Unlike their unusual name, the growing buzz surrounding indie rock group Deer Tick makes perfect sense. Originally conceived as a solo project by Providence singer-songwriter John McCauley, Deer Tick has released several folk-rock recordings – including War Elephant (2007), Born on Flag Day (2009), The Black Dirt Sessions (2010) – while cycling through an assortment of players. In 2010, after the lineup stabilized to include Ian O’Neil (guitar, vocals), Chris Ryan (bass, vocals), Rob Crowell (keys, saxophone, vocals) and Dennis Ryan (drums, vocals), the eclectic quintet released Divine Providence in late October this year. John McCauley discusses the new release and describes how loud, chaotic music (along with unspecified amounts of beer) makes the latest incarnation of Deer Tick a divinely dangerous machine.
Your music is often labeled as folk-rock or alt-country but your sound is decidedly more complex than that…
I think the best way to describe it would be just to call it rock and roll. When you’re in a rock band you can play with whatever different styles you want and we like to present ourselves in a way that’s not really true to any form. I think we kind of make it up as we go along.
What inspires you?
Music we love, hanging out with each other…and alcohol (laughs).
Like all good rock and rollers?
(laughs) I guess in this instance you could call us true-to-form.
Things have certainly been busy for you the last couple of years: finding the right players, touring and more touring, assembling Divine Providence…
You know, it’s been a frustrating couple of years of being on the road; we recorded those [Divine Providence] sessions so long ago that when it came out it didn’t even feel current. We did put a lot of work into it – and did a lot more than what you end up hearing on the record – and ended up with like, 22 songs or something. The songs chosen for the record were the most cohesive ones that we could pull from those sessions. I think the five of us really developed into something… a little bit more dangerous…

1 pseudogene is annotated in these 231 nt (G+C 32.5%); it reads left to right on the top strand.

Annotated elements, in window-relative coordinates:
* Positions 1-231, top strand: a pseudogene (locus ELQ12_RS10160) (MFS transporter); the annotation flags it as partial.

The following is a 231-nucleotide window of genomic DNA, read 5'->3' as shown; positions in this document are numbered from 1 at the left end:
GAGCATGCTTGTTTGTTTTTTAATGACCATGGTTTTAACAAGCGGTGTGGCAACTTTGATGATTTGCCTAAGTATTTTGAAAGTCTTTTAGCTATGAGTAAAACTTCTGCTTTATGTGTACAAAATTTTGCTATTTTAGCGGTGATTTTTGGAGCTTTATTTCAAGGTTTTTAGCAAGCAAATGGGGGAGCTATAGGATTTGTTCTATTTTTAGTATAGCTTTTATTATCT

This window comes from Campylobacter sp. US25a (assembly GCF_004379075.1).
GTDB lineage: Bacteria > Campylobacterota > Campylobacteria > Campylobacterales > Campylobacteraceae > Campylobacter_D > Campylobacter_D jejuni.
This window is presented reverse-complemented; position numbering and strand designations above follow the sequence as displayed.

Does being on the road for long stretches affect how you get along or play together?
Nothing changes the way we play together. The only time I feel like I’m working is when I’m not on stage, you know? All five of us are in different cities so we really only see each other when we’re playing.
There have been a lot of line-up changes over the years – what works so well with the current one?
We’re all better friends with each other than any lineup before. We’re just really good at playing with each other and I don’t know where it comes from. It just felt right, instantly.
What’s Deer Tick vibe on stage vs. in the studio?
Our live show is loud and chaotic. In the studio, there’s a lot of nap time…and beer (laughs) – though probably not as much as you think. We like to screw around in the studio, you know? (laughs).
Do you come prepared to the studio or do you like to write once you’re in there?
A bit of both; I guess you could say that there’s a lot of pressure when you’re in the studio, and when you write there, you write a little faster.
Where did the name Divine Providence come from?
We took it from a song that didn’t make the album. I guess it’s a play on words because most of us are from Providence.
Your website says of the album: ‘It’s got a little Exile; it’s got a little In Utero; it’s got a little Nilsson Schmilsson…’ Are the Stones, Nirvana and Harry Nilsson all conscious inspirations you wanted to tip your hat to?
We pulled ideas from those three albums – and a lot of others too – and that’s kind of how we make our sound. We take elements from other people’s stuff and try to breathe new life into it. You can’t be 100 percent original all the time.
You’ve recently wrapped a U.S. tour – how’d it go?
It was the best tour we’ve ever been on: great turnouts, great energy from the crowds…We did a lot of stuff musically to keep it interesting for everyone. It was a really good time.
Have you always been comfortable playing in front of audiences?
The first time I ever played a show, I got naked from the waist down. I’m not sure what that tells you, but… (laughs).
Do the pants stay on now?
Sometimes not during the encore.